Another reason for the Klan’s failure was its inability to forge a cordial link with the Orange Order. The Orange Order also had a vision of Canada as a British Protestant nation and believed in “God, the King, the British Empire, the Union Flag, the Protestant Church and the English language.” [53] However, unlike the Klan in Saskatchewan, there did not seem to be any Klan-Orange Order cooperation. There may have been some overlap in membership, but Grant was not given access to Orange Lodge Halls for his Klan meetings.

Grant’s attack on the Winnipeg police department was a crucial miscalculation that immediately backfired. Generally, in Canada the Klan supported the local police departments and “law and order”. Grant, however, was highly influenced by Hugh Findlay “Pat” Emmons’ 1927 “clean up Moose Jaw” campaign. In Moose Jaw, there had been a genuine problem with police corruption and illegality. They had allowed prostitution, gambling and drug peddling to get out of control. Although the Klan initiated the “clean up” campaign in Moose Jaw, it was a newly reorganized police force who raided the “bawdy houses” and “gambling dens” and brought the perpetrators to tria1. [54] In Winnipeg the police department had earned the respect of the general public, and Grant’s attack on them was resented.

Furthermore, the Saskatchewan Klan had a political agenda, which the Manitoba Klan lacked. In the run-up to the 1929 provincial election, the Saskatchewan Klan supported the Conservative Party in its efforts to defeat James Gardiner and the Liberals. Grant, however, did not have a political agenda. The Manitoba “school issue” had been settled in 1916 when Manitoba had to accept a unilingual school system. Furthermore, the province had recently held provincial elections in 1927 culminating in a minority Progressive Party government with support from the United Farmers of Manitoba. So the wider political issues were just not available to the Klan.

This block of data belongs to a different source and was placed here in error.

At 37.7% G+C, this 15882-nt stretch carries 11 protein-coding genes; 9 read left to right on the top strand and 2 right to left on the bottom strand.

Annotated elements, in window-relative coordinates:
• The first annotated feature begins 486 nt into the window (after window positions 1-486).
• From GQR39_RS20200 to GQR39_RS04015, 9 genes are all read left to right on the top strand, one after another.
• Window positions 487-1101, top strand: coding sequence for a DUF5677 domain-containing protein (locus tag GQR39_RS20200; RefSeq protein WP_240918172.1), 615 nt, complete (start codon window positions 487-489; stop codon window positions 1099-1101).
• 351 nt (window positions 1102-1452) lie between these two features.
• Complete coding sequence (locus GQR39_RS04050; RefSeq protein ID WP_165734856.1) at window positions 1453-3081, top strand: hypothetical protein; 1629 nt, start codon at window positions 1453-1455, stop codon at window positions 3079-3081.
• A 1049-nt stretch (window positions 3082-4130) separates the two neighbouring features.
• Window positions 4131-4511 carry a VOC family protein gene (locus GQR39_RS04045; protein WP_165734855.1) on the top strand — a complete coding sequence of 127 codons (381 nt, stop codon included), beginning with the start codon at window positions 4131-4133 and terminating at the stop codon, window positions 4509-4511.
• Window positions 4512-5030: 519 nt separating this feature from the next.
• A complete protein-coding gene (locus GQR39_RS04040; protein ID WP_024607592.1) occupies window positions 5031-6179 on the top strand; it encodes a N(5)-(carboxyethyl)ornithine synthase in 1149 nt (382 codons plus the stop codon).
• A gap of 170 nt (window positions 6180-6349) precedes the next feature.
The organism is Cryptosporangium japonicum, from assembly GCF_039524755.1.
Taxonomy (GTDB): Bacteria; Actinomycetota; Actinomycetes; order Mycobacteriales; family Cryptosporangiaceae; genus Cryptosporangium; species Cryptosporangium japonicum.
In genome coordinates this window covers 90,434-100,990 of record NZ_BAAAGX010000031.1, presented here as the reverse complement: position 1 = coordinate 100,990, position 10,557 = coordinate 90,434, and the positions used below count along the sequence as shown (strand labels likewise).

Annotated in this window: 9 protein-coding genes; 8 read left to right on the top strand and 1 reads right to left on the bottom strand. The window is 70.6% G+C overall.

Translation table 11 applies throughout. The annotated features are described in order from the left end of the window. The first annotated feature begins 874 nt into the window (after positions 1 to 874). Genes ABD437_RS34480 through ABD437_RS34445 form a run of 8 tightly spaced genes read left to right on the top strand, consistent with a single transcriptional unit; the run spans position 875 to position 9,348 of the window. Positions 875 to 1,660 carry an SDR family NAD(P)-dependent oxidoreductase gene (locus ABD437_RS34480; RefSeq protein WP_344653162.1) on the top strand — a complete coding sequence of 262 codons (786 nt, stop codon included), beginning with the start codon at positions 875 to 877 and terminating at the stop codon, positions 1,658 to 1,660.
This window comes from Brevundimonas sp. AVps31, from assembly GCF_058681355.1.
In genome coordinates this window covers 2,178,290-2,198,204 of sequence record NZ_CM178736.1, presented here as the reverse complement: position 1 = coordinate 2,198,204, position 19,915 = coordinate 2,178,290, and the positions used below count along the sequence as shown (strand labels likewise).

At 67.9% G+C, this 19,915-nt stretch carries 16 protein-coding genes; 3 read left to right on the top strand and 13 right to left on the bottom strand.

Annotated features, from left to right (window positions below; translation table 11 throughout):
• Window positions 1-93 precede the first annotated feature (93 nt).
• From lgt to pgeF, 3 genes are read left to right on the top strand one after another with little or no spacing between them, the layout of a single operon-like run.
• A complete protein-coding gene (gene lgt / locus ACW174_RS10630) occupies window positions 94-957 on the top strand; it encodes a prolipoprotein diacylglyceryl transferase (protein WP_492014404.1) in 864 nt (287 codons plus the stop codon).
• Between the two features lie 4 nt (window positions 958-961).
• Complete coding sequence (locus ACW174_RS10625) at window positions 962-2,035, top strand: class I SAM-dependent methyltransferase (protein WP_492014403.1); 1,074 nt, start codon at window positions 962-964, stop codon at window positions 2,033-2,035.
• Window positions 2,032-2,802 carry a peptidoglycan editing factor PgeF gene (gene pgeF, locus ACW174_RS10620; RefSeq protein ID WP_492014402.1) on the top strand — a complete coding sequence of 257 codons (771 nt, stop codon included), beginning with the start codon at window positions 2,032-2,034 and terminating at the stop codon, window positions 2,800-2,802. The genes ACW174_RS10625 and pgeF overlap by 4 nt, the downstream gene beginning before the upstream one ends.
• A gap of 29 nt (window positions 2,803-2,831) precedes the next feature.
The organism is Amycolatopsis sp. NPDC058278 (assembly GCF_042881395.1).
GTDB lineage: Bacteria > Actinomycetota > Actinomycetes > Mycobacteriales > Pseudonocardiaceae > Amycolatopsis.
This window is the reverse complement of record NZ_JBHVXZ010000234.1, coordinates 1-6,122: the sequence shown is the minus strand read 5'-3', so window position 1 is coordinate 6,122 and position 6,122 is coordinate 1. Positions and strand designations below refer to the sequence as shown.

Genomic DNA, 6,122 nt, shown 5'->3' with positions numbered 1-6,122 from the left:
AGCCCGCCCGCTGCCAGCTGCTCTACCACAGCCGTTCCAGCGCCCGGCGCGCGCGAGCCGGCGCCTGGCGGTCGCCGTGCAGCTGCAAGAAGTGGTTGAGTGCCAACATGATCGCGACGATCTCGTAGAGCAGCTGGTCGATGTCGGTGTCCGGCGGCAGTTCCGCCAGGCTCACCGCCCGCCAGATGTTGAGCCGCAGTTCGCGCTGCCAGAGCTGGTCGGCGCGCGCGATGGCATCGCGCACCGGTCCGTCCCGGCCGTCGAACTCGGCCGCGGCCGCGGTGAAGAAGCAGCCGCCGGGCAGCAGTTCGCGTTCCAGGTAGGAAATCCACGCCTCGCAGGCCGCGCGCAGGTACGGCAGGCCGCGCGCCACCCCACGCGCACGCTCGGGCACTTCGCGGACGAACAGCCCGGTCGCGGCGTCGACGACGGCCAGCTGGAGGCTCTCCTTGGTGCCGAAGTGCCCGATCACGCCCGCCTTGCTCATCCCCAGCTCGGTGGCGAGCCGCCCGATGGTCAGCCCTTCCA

Lastly, the Anglo-Saxon population of Winnipeg probably preferred the more subtle prejudices of exclusions and quotas in their institutions, businesses and clubs to the crude methods advocated by Daniel Carlyle Grant and his Ku Klux Klan. [55]


1. Patrick Kyba, “Ballots and Burning Crosses - The Election of 1929,” Politics in Saskatchewan, Norman Ward and Duff Spafford (eds.), Don Mills: Longmans Canada, 1968, p. 108.

2. Saskatoon Phoenix, 3 May 1928; James M. Pitsula, Keeping Canada British: The Ku Klux Klan in 1920s Saskatchewan, Vancouver; University of British Columbia Press, 2013, p. 42.

3. Manitoba Free Press (hereafter MFP), 19 October 1928; Saskatoon Daily Star, 11 May 1928; Martin Robin, Shades of Right: Native and Fascist Politics in Canada, 1920–1940, Toronto: University of Toronto Press, 1992, p. 45; Pitsula, Keeping Canada British, pp. 43–44.

4. Anthony Appleblatt, “J. J. Maloney and the Ku Klux Klan,” The Chelsea Journal, Vol. 2, No. 1, January-February 1976, p. 47; J. J. Maloney, Rome in Canada, Vancouver: Columbia Protestant Publications, 1935, p. 141.